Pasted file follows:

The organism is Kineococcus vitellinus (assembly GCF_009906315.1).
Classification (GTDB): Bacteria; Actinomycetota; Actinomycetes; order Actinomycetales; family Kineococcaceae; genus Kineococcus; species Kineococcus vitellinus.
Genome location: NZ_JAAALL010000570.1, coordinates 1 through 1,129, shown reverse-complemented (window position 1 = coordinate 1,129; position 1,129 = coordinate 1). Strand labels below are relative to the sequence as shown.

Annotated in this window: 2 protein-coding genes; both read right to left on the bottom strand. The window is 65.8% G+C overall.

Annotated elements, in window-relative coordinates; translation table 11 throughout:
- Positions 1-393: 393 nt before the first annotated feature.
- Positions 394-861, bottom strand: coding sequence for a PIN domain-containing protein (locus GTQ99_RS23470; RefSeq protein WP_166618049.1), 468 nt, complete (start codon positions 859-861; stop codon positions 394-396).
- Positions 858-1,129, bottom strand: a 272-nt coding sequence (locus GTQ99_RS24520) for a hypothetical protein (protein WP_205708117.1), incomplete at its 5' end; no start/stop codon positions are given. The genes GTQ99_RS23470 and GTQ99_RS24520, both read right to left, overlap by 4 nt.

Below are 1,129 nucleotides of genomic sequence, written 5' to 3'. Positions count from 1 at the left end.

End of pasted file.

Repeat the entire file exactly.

The organism is Kineococcus vitellinus (assembly GCF_009906315.1).
Classification (GTDB): Bacteria; Actinomycetota; Actinomycetes; order Actinomycetales; family Kineococcaceae; genus Kineococcus; species Kineococcus vitellinus.
Genome location: NZ_JAAALL010000570.1, coordinates 1 through 1,129, shown reverse-complemented (window position 1 = coordinate 1,129; position 1,129 = coordinate 1). Strand labels below are relative to the sequence as shown.

Annotated in this window: 2 protein-coding genes; both read right to left on the bottom strand. The window is 65.8% G+C overall.

Annotated elements, in window-relative coordinates; translation table 11 throughout:
- Positions 1-393: 393 nt before the first annotated feature.
- Positions 394-861, bottom strand: coding sequence for a PIN domain-containing protein (locus GTQ99_RS23470; RefSeq protein WP_166618049.1), 468 nt, complete (start codon positions 859-861; stop codon positions 394-396).
- Positions 858-1,129, bottom strand: a 272-nt coding sequence (locus GTQ99_RS24520) for a hypothetical protein (protein WP_205708117.1), incomplete at its 5' end; no start/stop codon positions are given. The genes GTQ99_RS23470 and GTQ99_RS24520, both read right to left, overlap by 4 nt.

Below are 1,129 nucleotides of genomic sequence, written 5' to 3'. Positions count from 1 at the left end.